Essays, Mainly Shakespearean by Anne BartonEssays, Mainly Shakespearean by Anne Barton

Essays, Mainly Shakespearean

byAnne Barton

Paperback | February 12, 2007

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Anne Barton's essays on Shakespeare and his contemporaries are characterized by their combination of intelligence, humanity and elegance. In this linked but wide-ranging collection, addressing such topics as Shakespeare's trust--and mistrust--of language, "hidden kings" in the Tudor and Stuart history play, and comedy and the city, Barton looks at both major and neglected plays of the period and the ongoing dialogue between them.
Title:Essays, Mainly ShakespeareanFormat:PaperbackDimensions:408 pages, 8.98 × 5.98 × 0.91 inPublished:February 12, 2007Publisher:Cambridge University PressLanguage:English

The following ISBNs are associated with this title:

ISBN - 10:0521032792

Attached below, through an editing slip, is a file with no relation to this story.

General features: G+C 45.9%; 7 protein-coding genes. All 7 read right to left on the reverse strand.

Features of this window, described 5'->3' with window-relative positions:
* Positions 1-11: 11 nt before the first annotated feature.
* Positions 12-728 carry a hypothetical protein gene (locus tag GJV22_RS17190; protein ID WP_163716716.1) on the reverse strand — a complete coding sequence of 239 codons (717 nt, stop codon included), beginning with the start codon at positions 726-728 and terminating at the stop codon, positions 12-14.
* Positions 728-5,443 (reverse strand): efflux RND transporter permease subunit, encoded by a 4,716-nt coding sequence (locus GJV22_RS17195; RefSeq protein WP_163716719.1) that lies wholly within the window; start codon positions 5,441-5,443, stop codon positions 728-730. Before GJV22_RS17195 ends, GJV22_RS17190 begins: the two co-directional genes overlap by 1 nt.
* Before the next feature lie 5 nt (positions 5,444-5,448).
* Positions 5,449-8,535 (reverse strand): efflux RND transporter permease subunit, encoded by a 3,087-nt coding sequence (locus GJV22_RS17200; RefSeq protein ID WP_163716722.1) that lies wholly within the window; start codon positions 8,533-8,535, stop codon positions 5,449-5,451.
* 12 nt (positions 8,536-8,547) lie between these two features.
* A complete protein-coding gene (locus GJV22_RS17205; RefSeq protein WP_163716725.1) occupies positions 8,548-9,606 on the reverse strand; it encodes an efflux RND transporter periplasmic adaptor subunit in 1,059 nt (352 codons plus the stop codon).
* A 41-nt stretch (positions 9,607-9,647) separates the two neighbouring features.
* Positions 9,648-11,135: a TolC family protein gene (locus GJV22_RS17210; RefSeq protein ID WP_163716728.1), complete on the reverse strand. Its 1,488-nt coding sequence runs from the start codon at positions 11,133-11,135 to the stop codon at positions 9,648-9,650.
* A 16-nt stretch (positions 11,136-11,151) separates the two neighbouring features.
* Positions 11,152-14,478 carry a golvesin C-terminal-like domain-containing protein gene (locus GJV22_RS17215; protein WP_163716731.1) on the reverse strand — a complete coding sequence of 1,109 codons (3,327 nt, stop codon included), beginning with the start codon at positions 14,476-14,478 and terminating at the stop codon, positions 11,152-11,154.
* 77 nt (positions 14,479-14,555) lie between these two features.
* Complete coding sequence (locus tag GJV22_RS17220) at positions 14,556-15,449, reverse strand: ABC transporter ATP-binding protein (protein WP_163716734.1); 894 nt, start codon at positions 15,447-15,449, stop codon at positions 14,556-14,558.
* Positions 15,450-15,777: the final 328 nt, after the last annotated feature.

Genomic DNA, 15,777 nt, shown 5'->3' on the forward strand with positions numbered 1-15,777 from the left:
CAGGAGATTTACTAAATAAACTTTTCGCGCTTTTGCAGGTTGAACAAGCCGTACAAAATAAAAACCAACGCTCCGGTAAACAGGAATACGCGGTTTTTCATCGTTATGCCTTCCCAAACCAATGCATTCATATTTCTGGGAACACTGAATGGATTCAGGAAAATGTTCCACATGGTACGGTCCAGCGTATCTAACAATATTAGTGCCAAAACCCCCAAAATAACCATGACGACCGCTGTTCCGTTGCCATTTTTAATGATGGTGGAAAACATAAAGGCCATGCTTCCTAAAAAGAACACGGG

ISBN - 13:9780521032797

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Table of Contents

List of illustrations; Preface; Acknowledgements; Part I: 1. 'Wrying but a little': marriage, law and sexuality in the plays of Shakespeare; 2. Love's Labour's Lost (1953); 3. Shakespeare and the limits of language (1971); 4. Falstaff and the comic community (1985); 5. As You Like It and Twelfth Night: Shakespeare's 'sense of an ending' (1972); 6. 'Nature's piece 'gainst fancy': the divided catastrophe in Antony and Cleopatra (1974/1992); 7. Livy, Machiavelli and Shakespeare's Coriolanus (1985); 8. Leontes and the spider: language and speaker in Shakespeare's last plays (1980); 9. 'Enter Mariners wet': realism in Shakespeare's last plays (1986); Part II: 10. The king disguised: Shakespeare's Henry V and the comical history (1975); 11. 'He that plays the king': Ford's Perkin Warbeck and the Stuart history play (1977); 12. Oxymoron and the structure of Ford's The Broken Heart (1980) 13. Shakespeare and Jonson (1983); 14. London comedy and the ethos of the city (1979); 15. Comic London; 16. Parks and Ardens (1992); Index.

Editorial Reviews

"All of the essays, in their detailed and illuminating comparisons, revitalize our sense of Shakespeare's astonishing supremacy within his age, but are also characterized by a steady respect for the less familiar plays of the period, and an evident pleasure in exploring their qualities....[Barton] drives us back to Shakespeare's text with new eyes, new questions, and new understanding." Ian Donaldson, Times Literary Supplement